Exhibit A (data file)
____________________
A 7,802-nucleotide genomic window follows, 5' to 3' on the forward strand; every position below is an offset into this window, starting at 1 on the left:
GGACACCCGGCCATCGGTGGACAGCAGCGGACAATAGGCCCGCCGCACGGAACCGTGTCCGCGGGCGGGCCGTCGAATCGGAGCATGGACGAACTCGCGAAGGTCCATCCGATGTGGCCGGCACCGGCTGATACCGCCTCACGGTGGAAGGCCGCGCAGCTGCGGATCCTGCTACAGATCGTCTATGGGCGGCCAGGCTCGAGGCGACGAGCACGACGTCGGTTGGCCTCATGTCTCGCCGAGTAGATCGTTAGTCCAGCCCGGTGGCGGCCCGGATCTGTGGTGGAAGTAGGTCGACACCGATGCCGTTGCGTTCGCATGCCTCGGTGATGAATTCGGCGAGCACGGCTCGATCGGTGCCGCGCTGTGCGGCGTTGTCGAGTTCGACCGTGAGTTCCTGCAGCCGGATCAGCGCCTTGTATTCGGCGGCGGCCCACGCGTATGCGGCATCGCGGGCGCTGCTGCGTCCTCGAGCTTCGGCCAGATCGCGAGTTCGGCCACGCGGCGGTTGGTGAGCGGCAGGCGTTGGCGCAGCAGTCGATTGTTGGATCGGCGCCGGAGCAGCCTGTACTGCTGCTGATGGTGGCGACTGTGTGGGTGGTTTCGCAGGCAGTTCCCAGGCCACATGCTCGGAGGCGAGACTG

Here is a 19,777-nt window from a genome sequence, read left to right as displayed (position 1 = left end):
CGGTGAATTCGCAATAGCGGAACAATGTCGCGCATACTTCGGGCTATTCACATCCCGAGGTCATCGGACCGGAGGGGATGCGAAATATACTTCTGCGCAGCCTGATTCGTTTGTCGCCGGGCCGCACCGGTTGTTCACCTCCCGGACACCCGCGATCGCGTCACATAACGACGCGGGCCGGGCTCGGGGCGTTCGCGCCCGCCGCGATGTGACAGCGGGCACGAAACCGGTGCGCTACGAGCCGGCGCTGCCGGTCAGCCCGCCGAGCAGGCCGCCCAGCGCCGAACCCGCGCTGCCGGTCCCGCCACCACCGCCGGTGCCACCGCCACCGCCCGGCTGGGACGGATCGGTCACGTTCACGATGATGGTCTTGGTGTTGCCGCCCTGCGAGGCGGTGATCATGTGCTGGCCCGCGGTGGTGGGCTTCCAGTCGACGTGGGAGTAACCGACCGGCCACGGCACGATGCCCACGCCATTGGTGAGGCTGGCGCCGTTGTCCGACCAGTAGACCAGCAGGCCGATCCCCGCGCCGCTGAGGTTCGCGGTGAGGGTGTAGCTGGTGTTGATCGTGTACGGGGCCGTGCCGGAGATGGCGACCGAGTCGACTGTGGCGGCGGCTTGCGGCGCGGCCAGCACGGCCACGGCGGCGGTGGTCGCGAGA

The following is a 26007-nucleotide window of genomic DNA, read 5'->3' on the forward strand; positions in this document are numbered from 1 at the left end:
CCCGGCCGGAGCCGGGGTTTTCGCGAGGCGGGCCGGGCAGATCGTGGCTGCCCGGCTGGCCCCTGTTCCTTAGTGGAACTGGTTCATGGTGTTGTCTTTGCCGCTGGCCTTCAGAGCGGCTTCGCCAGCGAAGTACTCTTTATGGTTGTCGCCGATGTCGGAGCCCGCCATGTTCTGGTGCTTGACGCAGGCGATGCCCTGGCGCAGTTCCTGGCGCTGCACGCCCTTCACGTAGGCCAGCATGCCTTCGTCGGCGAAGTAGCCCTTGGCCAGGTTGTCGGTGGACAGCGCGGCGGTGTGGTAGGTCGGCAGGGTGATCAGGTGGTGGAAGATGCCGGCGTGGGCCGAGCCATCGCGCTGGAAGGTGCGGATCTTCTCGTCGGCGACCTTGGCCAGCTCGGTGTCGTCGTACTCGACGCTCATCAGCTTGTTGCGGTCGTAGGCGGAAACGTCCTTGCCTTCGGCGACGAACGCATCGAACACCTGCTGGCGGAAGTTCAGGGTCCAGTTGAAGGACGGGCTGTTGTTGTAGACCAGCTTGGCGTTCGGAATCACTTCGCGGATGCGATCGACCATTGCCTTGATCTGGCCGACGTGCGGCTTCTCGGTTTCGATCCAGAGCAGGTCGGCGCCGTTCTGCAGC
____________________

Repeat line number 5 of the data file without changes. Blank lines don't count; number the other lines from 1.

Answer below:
The following is a 26007-nucleotide window of genomic DNA, read 5'->3' on the forward strand; positions in this document are numbered from 1 at the left end: